A pair of 1927 Cleveland four-cylinder motorcycles, a model 4-45 and a model 4-61, together in one place.
1927 Cleveland 4-45 and 4-61 Motorcycles
Engine: 45ci (737cc) air-cooled sidevalve inline four, 2-1/4in x 2-13/16in bore and stroke (4-45)/61ci (985cc) air-cooled sidevalve inline four, 2-1/2in x 3-1/16in bore and stroke (4-61)
Carburetion: Schebler GX-1 (4-45)/Schebler DeLuxe (4-61)
Transmission: 3-speed handshift, chain final drive
Electrics: 6v, magneto ignition
Frame/wheelbase: Dual-downtube steel cradle/90in (2,286mm)
Suspension: Double leading link forks with enclosed springs, rigid rear
Brakes: 8in (203mm) twin shoe contracting rear
Tires: 3.85 x 20in front and rear
Weight: 350lb (159kg) 4-45/360lb (164kg) 4-61
Seat height: 27in (686mm)
Fuel capacity: 4gal (15.1ltr)
Price then: $345 (4-45)/$365 (4-61)
At one point before World War I there were more than 100 motorcycle factories in the U.S. Most of these were gone before 1914, killed off by changes wrought by the Great War then raging in Europe and the popularity of the Ford Model T, but a few soldiered on until the Great Depression.
A surprising number of the products of these early American manufacturers have survived and are now, not surprisingly, valuable collectibles. One highly sought-after motorcycle was made by the smallest of America’s inline four builders — Cleveland.
Although America’s love affair with the automobile, immeasurably sparked before World War I with the introduction of the Ford Model T in 1908, had dried up much of the market for commuter motorcycles, a few small, inexpensive machines continued to be popular. One of these was the Cleveland 2-stroke. Built in Cleveland, Ohio, this peppy, fun-to-ride 221cc single built up a following. Introduced in 1915, it was gradually improved over the years, its engine growing to 269cc to cope with increased weight of 195 pounds.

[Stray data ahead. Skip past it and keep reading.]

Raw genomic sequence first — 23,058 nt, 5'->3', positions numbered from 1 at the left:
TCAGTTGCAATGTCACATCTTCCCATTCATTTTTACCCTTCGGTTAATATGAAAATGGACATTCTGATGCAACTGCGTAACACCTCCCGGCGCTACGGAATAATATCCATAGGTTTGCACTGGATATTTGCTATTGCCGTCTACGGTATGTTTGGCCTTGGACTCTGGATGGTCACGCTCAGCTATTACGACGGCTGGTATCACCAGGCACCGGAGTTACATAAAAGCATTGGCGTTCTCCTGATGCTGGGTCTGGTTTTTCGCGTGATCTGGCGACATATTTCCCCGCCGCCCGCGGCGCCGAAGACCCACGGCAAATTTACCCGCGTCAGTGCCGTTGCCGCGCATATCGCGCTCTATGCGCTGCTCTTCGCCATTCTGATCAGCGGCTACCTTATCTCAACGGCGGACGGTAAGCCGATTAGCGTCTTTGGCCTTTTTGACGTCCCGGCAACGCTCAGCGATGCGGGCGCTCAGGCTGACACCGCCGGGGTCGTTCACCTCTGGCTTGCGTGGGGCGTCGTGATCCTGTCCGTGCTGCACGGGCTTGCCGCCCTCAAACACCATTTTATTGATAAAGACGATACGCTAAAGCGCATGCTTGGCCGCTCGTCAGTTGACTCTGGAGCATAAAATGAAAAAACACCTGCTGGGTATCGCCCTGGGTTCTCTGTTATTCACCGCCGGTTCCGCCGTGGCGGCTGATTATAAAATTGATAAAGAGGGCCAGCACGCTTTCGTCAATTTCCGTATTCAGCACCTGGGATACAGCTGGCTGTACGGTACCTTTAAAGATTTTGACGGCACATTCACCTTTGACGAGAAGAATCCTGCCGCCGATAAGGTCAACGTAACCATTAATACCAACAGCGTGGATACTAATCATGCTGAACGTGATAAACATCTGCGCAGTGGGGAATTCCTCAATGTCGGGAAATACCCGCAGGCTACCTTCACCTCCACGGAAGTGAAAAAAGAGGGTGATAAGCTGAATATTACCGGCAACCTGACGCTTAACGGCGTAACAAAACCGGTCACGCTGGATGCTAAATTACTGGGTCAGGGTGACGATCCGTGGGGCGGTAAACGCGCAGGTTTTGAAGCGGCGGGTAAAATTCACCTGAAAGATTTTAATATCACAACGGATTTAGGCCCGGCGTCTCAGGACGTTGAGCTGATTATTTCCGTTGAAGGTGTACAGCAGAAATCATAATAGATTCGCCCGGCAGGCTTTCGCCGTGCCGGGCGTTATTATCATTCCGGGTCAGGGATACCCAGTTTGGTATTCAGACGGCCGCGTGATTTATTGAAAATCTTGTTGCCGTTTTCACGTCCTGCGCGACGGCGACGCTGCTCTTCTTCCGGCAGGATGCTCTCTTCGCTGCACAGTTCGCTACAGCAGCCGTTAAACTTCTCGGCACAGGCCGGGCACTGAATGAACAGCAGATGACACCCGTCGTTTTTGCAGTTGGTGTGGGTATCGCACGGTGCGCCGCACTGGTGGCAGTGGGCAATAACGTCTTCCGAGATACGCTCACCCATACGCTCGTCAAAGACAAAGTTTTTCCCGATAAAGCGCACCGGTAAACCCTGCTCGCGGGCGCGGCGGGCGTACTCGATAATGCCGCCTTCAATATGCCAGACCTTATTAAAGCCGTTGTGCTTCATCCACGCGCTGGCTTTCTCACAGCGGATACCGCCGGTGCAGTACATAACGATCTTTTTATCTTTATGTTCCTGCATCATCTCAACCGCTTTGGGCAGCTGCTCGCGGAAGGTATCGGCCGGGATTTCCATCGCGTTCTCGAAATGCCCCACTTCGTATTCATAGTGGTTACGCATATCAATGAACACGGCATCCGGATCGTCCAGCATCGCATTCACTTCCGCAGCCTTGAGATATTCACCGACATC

Looking to expand their market beyond their 2-stroke single, in 1923 Cleveland bought rival Reading Standard, which was known for its sidevalve technology and front suspension. Cleveland studied Reading Standard’s twins and built a 4-stroke single, but it wasn’t a success and likely set back company finances. But instead of returning to its 2-stroke single, management decided to build a 4-cylinder motorcycle.
The first inline four was built in Belgium by FN in 1905. Perry Pierce, the son of the manufacturer of the exclusive Pierce-Arrow automobile, bought one while he was on a tour of Europe and persuaded Pop Pierce to front him the money to start a factory to build a similar motorcycle. Built from 1909 to 1914, the Pierce failed — it cost too much to build and had only mediocre performance.
Yet American motorcyclists wanted comfortable machines with significant horsepower, and although it ultimately failed, the Pierce showed that an inline four could be built to be (relatively) quiet and very smooth, making an all-day ride fun instead of an endurance contest. In 1912, William Henderson started production of the first of his two excellent inline fours, the Henderson. He followed it up in late 1919 with the Ace.
Fours were more expensive and more complicated than singles or twins, and were by extension purchased by people with more money than the average motorcyclist — and police departments. In 1925, when Cleveland’s directors decided to retool for a Four, many police departments were putting their patrolmen on Henderson or Ace fours. The big, solid Henderson was especially popular with motor cops, although it was heavy. The people at Cleveland thought they could do better.
Cleveland’s first try at a four was designed by L.E. Fowler, and sold no better than the 4-stroke single. It was underpowered and it didn’t handle well. Company finances most likely took another hit. Refusing to give up, the company hired Everett DeLong, an understudy to Arthur Lemon, the chief engineer of Ace, and asked him to draw a four. This bike, the 4-45 (four cylinders, 45 cubic inches), had an inlet-over-exhaust top end. The cylinders were formed by one casting and the top end by another. The transmission housing was cast integral with the lower end, but the gears could be removed through the side of the transmission, a feature unique to this design.